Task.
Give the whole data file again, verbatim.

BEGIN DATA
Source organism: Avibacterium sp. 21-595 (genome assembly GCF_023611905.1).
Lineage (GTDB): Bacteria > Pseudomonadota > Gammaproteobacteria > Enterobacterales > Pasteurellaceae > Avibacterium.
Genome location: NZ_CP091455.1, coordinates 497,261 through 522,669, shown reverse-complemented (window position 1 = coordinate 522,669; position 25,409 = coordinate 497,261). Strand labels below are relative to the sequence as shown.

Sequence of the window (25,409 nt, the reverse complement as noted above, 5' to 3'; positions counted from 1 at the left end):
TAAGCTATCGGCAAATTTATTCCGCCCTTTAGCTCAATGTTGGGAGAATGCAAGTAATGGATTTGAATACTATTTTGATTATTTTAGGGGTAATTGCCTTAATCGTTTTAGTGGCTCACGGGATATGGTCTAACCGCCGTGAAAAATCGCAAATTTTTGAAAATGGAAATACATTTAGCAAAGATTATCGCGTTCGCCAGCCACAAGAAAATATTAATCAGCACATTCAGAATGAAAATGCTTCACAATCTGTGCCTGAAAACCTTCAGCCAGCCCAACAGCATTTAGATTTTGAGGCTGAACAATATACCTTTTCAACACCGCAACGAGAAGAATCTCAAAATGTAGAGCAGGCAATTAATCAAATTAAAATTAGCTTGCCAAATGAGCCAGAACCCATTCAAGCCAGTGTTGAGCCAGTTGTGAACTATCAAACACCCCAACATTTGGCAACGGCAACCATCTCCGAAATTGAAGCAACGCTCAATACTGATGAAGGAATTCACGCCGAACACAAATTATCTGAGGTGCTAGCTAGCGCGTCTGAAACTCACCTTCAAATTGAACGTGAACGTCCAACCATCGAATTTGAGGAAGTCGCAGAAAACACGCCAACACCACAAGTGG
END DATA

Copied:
Source organism: Avibacterium sp. 21-595 (genome assembly GCF_023611905.1).
Lineage (GTDB): Bacteria > Pseudomonadota > Gammaproteobacteria > Enterobacterales > Pasteurellaceae > Avibacterium.
Genome location: NZ_CP091455.1, coordinates 497,261 through 522,669, shown reverse-complemented (window position 1 = coordinate 522,669; position 25,409 = coordinate 497,261). Strand labels below are relative to the sequence as shown.

Sequence of the window (25,409 nt, the reverse complement as noted above, 5' to 3'; positions counted from 1 at the left end):
TAAGCTATCGGCAAATTTATTCCGCCCTTTAGCTCAATGTTGGGAGAATGCAAGTAATGGATTTGAATACTATTTTGATTATTTTAGGGGTAATTGCCTTAATCGTTTTAGTGGCTCACGGGATATGGTCTAACCGCCGTGAAAAATCGCAAATTTTTGAAAATGGAAATACATTTAGCAAAGATTATCGCGTTCGCCAGCCACAAGAAAATATTAATCAGCACATTCAGAATGAAAATGCTTCACAATCTGTGCCTGAAAACCTTCAGCCAGCCCAACAGCATTTAGATTTTGAGGCTGAACAATATACCTTTTCAACACCGCAACGAGAAGAATCTCAAAATGTAGAGCAGGCAATTAATCAAATTAAAATTAGCTTGCCAAATGAGCCAGAACCCATTCAAGCCAGTGTTGAGCCAGTTGTGAACTATCAAACACCCCAACATTTGGCAACGGCAACCATCTCCGAAATTGAAGCAACGCTCAATACTGATGAAGGAATTCACGCCGAACACAAATTATCTGAGGTGCTAGCTAGCGCGTCTGAAACTCACCTTCAAATTGAACGTGAACGTCCAACCATCGAATTTGAGGAAGTCGCAGAAAACACGCCAACACCACAAGTGG